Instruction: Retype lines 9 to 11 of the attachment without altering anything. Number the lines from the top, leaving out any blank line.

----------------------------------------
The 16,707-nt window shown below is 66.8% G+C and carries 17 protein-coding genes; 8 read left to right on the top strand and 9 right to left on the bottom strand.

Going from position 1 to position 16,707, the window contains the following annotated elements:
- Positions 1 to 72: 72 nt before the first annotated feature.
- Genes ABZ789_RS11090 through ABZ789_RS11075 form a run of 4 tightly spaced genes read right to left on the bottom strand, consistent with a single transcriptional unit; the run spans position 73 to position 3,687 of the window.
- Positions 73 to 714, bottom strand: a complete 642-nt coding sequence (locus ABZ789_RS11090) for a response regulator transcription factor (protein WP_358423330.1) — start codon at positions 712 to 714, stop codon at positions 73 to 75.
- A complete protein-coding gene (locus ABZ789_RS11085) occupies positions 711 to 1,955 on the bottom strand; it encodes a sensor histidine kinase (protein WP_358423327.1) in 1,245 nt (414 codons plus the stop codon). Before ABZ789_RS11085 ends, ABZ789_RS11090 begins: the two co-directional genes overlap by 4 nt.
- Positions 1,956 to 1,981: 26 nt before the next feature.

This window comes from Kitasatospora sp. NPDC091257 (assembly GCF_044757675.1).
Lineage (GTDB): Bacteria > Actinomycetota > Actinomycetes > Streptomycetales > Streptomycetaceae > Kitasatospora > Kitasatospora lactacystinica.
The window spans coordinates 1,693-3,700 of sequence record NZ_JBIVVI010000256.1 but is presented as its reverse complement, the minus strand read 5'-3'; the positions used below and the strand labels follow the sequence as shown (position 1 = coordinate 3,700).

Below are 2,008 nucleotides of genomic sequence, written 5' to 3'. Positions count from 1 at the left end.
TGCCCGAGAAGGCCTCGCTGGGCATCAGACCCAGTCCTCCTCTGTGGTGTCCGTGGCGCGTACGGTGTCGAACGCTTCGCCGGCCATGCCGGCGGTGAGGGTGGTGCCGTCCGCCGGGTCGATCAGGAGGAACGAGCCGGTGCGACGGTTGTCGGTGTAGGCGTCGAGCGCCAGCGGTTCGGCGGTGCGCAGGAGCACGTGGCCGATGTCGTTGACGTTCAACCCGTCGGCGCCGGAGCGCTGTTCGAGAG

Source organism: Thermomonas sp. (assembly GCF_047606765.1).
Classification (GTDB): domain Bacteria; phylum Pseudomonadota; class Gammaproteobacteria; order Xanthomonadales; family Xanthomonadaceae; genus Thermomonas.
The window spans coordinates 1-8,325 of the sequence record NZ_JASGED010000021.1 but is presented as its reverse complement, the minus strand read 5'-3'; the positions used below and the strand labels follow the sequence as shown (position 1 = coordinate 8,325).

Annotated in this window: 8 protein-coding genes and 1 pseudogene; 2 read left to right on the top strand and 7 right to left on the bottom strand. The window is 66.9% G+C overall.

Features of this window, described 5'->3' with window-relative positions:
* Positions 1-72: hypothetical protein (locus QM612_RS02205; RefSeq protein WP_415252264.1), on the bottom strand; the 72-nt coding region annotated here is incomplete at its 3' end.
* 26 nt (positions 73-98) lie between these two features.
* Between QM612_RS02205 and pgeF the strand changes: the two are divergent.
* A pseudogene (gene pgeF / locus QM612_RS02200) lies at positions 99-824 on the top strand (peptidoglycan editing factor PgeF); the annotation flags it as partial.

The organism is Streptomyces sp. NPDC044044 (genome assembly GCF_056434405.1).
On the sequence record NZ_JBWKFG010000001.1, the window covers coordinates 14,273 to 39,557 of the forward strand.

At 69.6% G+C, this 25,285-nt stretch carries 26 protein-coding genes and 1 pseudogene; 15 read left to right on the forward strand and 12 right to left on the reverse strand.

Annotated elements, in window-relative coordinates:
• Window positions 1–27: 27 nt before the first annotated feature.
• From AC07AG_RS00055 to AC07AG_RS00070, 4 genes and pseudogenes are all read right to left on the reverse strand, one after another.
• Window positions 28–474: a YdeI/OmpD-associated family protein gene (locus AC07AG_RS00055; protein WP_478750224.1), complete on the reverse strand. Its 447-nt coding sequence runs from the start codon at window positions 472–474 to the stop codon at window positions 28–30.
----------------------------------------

Lineage (GTDB): Bacteria > Actinomycetota > Actinomycetes > Streptomycetales > Streptomycetaceae > Kitasatospora > Kitasatospora lactacystinica.
The window spans coordinates 1,693-3,700 of sequence record NZ_JBIVVI010000256.1 but is presented as its reverse complement, the minus strand read 5'-3'; the positions used below and the strand labels follow the sequence as shown (position 1 = coordinate 3,700).

Below are 2,008 nucleotides of genomic sequence, written 5' to 3'. Positions count from 1 at the left end.